CJ laments ‘rampant corruption in Sindh depts’

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KARACHI.: Chief Justice of Pakistan Gulzar Ahmed has termed the “revenue board, Sindh Building Control Authority, Karachi Municipal Corporation, Karachi Water and Sewerage Board” and other departments “corrupt” while hearing a case pertaining to removal of encroachments for the revival of Karachi Circular Railway (KCR).

Last month, the apex court had directed the federal and provincial governments to make the KCR operational within six months and warned that the prime minister and the Sindh chief minister could face contempt proceedings if its orders were not followed.

A three-member bench – headed by Chief Justice Gulzar and comprising Justice Faisal Arab and Justice Sajjad Ali Shah – hearing the case at the Supreme Court Karachi Registry on Friday, remarked, “None of them [departments] are working.”

The chief justice ordered restoring 1995’s circular railway as well as continuing with the China-Pakistan Economic Corridor (CPEC) projects and sought a progress report from Sindh Advocate General Salman Talibuddin, who informed the court that progress has been made.

The top judge asked Attorney General Khalid Javed Khan what the federal government was doing. Khan replied, “The CPEC projects are under way and the federal government is busy with them.”

Advocate Faisal Siddiqi apprised the court that hundreds of residents had been removed for the revival of KCR but none of them had been provided an alternative accommodation.

The chief justice remarked that those who had been removed were illegal occupants. “It’s the government’s job to settle them.” Advocate Siddiqi maintained that only the houses of the “destitute are being razed”.

Justice Gulzar remarked that 90% of Karachi’s population is poor and the court has ordered indiscriminate action against encroachers. “Can you fathom how cruel these people are? They have built buildings on the land considering them to be owned by their fathers,” he remarked.

Justice Faisal Arab remarked that who will charge the builders for these lands. Justice Sajjad Ali Shah asked that what should be razed first if there is a 10-storey building and a slum beside it.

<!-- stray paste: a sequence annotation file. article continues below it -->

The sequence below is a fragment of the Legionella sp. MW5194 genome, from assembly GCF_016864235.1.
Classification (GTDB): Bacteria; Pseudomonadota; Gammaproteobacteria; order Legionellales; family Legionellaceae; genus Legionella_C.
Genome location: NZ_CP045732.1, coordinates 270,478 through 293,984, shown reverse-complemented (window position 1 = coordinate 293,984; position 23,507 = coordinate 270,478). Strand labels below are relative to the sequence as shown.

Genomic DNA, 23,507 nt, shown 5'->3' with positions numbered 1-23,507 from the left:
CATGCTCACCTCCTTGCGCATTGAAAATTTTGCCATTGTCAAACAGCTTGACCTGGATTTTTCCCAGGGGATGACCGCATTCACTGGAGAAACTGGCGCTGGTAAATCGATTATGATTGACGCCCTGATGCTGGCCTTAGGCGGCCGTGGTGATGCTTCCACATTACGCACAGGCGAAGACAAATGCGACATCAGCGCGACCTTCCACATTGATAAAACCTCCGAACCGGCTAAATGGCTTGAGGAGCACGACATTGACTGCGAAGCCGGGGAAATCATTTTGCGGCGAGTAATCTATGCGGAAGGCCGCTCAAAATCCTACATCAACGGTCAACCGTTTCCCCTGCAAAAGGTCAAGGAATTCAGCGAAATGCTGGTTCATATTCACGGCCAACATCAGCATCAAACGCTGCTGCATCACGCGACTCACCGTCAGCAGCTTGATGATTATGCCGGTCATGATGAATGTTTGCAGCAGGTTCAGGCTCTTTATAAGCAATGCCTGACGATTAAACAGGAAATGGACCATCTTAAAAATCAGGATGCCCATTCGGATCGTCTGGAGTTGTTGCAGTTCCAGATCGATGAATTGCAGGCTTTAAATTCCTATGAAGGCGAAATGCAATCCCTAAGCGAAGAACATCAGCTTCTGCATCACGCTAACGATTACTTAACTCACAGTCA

The chief justice remarked, “Don’t worry because no one will be spared. Every illegal construction will be razed.” He reminded Karachi Commissioner Iftikhar Shallwani of taking indiscriminate action. The commissioner maintained that there was no discrimination. “Illegal petrol pumps, plazas and every such structure is being demolished.”

Chief Justice Gulzar asked about housing societies on railways’ land. Advocate General Talibuddin maintained that those were Railway Department’s own societies.

The top judge remarked that who allowed the railways department to build societies for itself. Talibuddin said, “The Karachi mass transit plan has been prepared while Green Line and Orange Line projects will be completed soon.

Work on other projects is ongoing with the assistance of World Bank and Asian Development Bank.”

Chief Justice Gulzar expressed dismay over the Karachi mass transit plan. “Nothing can be seen clearly in this plan. The work done is the same as this plan, nothing can be seen. Why can’t you understand what type of work needs to be done in Karachi,” he remarked, adding that Karachi “needs an efficient and effective plan”.

Talibuddin maintained that the issues of Karachi would be resolved with the Karachi mass transit plan.

The chief justice asked about the Green Line project. Officials informed the court that work on the project started three years ago. Justice Gulzar asked, “Why it is taking so long. The projects of whole of Asia can be completed in three years. What is the reason that work doesn’t complete on time?”

The officials claimed that the Green Line project would be completed by next year. “Why next year? Why not this? You can go and see right now that nothing is being done,” an irked chief justice remarked. “You pay money to the contractors only when you get commission. Do you even love this country?

People are dying around you and you are doing nothing.” Referring to the building collapse in Rizvia Society, Justice Gulzar remarked that counting of casualties has just begun.

“Brace yourselves for what’s going to happen next in Karachi. God forbid, what if the whole Karachi collapses. “Do you have any idea that Keamari Bridge is going to collapse. Keamari will be cut off from Karachi if that happens.”

The top judge told Advocate General Talibuddin that he was an honest man but could not make people work. “Sorry to say but nothing is happening. Everyone is working but the work is present only on papers,” he remarked, citing the dilapidated condition of Shaheed-e-Millat Road, Kashmir Road and Nazimabad.

“University Road has been ruined … the most beautiful road has been ruined,” the chief justice lamented, adding that the buses of 1955 were operating in Karachi.

Advocate General Talibuddin said, “We will prove ourselves by completing the work within two years.” The CJ remarked that 16 people were killed in a building collapse but no one even cared. “Does anyone take responsibility for these casualties?”

Justice Sajjad Ali Shah remarked that multiple-storey buildings are constructed on small pieces of land.

Talibuddin maintained that action has been taken against the corrupt officials. Justice Shah remarked that the court had sought complete record of illegal constructions, “what has been done in this regard”.

Talibuddin maintained that the report has been prepared. The court adjourned the proceedings until March 26.

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